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Posts Tagged ‘tea’

It’s been about two months since I pretty much gave up artificial sweeteners. I say “pretty much” because I’ll sometimes find a packet hiding behind another pantry inhabitant, and I promised to quit after all of the packets are gone. These packets are, obviously, not gone.

Do I miss my little yellow packets? A little. They gave me free license to make coffee, tea and oatmeal obscenely sweet, without caloric consequence.

I’m glad I tapered off instead of going cold turkey. By the time I really cut myself off, I was accustomed to oatmeal flavored only with cinnamon, walnuts and raisins and cups of coffee and tea sweetened with only a teaspoon or so of sugar.

I haven’t gained any weight from using sugar instead of sweetener. I figure as long as I don’t try to make foods taste as sweet as artificial sweeteners do, I’m good in the calorie department. I can afford the 15 to 30 calories that real sugar adds to a cup of coffee or tea, especially considering I’ve cut back on coffee and tea consumption in general.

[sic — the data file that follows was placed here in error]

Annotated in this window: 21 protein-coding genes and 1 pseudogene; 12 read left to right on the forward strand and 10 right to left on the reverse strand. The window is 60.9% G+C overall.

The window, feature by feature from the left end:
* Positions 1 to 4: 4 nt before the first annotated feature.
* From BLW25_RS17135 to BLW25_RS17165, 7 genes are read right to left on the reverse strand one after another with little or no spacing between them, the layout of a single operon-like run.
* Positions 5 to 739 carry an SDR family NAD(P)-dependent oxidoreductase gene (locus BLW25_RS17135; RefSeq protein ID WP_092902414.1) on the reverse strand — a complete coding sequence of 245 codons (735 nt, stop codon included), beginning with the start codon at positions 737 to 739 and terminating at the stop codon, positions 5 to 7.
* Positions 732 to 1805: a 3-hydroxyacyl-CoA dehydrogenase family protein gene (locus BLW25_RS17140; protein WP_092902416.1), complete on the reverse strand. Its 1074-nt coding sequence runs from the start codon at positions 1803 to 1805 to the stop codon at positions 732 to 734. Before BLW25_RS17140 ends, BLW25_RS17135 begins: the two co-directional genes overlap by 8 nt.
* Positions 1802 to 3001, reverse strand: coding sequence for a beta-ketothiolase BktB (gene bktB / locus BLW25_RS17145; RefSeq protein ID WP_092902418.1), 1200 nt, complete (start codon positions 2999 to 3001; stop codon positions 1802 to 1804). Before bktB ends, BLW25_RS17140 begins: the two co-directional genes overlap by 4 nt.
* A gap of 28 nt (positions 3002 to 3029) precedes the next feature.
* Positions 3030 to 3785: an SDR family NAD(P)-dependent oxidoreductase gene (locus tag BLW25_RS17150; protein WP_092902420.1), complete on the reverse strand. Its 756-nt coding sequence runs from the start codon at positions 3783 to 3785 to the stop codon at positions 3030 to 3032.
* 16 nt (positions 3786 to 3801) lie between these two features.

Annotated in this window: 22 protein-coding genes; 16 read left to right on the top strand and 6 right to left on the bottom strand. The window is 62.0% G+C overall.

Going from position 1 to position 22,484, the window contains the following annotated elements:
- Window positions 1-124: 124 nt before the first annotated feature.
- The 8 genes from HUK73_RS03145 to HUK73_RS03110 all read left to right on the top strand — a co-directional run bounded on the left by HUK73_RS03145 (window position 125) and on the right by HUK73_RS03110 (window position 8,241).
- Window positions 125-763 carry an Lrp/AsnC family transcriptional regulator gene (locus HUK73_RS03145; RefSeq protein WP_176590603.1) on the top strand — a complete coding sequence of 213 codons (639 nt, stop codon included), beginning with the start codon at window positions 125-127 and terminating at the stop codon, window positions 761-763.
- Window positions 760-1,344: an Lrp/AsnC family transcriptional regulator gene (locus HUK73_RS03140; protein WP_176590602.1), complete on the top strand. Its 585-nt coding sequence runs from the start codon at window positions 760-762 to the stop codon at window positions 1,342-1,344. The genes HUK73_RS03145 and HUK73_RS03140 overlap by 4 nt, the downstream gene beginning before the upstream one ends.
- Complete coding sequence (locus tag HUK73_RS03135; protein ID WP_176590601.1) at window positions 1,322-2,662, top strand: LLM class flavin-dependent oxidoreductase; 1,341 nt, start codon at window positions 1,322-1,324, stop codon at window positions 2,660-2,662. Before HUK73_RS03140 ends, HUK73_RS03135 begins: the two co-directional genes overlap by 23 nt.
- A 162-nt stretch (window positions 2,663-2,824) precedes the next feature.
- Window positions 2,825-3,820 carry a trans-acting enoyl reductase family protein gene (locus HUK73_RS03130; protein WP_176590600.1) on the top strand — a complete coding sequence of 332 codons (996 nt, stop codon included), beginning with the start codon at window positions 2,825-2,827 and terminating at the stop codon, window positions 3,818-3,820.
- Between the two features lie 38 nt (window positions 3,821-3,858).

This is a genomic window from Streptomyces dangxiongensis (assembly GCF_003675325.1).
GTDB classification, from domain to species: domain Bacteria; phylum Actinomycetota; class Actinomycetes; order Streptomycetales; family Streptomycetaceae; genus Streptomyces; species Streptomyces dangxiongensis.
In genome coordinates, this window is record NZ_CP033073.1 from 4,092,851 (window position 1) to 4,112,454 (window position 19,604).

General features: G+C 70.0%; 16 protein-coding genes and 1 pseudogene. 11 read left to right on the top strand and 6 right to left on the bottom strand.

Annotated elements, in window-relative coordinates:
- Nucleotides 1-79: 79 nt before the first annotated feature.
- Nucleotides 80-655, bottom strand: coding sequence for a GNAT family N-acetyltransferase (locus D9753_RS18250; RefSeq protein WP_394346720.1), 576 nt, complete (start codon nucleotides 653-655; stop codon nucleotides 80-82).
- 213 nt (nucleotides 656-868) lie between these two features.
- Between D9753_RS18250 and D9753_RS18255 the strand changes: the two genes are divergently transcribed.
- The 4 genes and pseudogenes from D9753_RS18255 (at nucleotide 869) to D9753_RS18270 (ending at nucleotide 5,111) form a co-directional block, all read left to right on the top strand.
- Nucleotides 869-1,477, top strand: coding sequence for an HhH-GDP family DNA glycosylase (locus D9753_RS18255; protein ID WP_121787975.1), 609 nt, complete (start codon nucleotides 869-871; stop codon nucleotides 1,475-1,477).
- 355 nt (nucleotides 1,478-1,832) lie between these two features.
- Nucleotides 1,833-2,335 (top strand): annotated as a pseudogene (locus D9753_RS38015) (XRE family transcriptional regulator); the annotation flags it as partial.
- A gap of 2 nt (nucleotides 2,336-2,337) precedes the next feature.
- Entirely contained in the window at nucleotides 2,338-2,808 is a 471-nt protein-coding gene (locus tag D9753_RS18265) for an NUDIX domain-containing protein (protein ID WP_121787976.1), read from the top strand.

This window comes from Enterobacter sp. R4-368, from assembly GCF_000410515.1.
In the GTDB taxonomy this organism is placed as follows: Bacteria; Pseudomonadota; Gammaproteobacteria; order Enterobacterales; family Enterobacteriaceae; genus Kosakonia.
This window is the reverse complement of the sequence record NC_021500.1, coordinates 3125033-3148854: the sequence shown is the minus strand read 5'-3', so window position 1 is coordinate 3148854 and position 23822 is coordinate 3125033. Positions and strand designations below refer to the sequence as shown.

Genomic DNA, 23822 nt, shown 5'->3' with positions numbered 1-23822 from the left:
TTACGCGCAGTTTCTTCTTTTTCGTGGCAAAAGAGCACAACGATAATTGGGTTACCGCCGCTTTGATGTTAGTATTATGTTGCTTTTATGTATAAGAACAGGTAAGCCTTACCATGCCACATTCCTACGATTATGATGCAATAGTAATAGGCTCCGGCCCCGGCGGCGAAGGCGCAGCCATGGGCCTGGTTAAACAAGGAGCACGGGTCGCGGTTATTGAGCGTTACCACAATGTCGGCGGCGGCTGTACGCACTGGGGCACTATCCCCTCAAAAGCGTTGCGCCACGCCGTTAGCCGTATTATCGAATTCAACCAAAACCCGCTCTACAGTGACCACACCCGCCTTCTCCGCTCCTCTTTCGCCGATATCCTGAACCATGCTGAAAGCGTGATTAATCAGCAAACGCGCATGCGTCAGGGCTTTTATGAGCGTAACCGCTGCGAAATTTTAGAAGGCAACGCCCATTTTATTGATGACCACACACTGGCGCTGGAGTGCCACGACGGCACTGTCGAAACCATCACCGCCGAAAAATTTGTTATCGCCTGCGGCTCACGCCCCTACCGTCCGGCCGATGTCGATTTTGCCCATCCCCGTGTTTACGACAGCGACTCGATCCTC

An unexpected side effect: My usual cravings for holiday sweets are non-existent. Of course, this may have more to do with the fact that I’m too busy to even THINK about making cookies, much less figuring out how to make eggnog that doesn’t suck.

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This announcement is more serious than it should be: I’m giving up artificial sweetener.

For the better part of two decades, I’ve stirred the blue stuff or the yellow stuff into my coffee, tea and oatmeal with utter abandon. (As for the pink stuff, seriously, how does that bitter mess still even exist?)

I took up the habit in college during frequent visits to my grandparents. My grandfather, despite never gaining all that much weight, had recently been diagnosed with adult-onset diabetes, and my grandmother immediately traded out the sugar bowl for the blue stuff.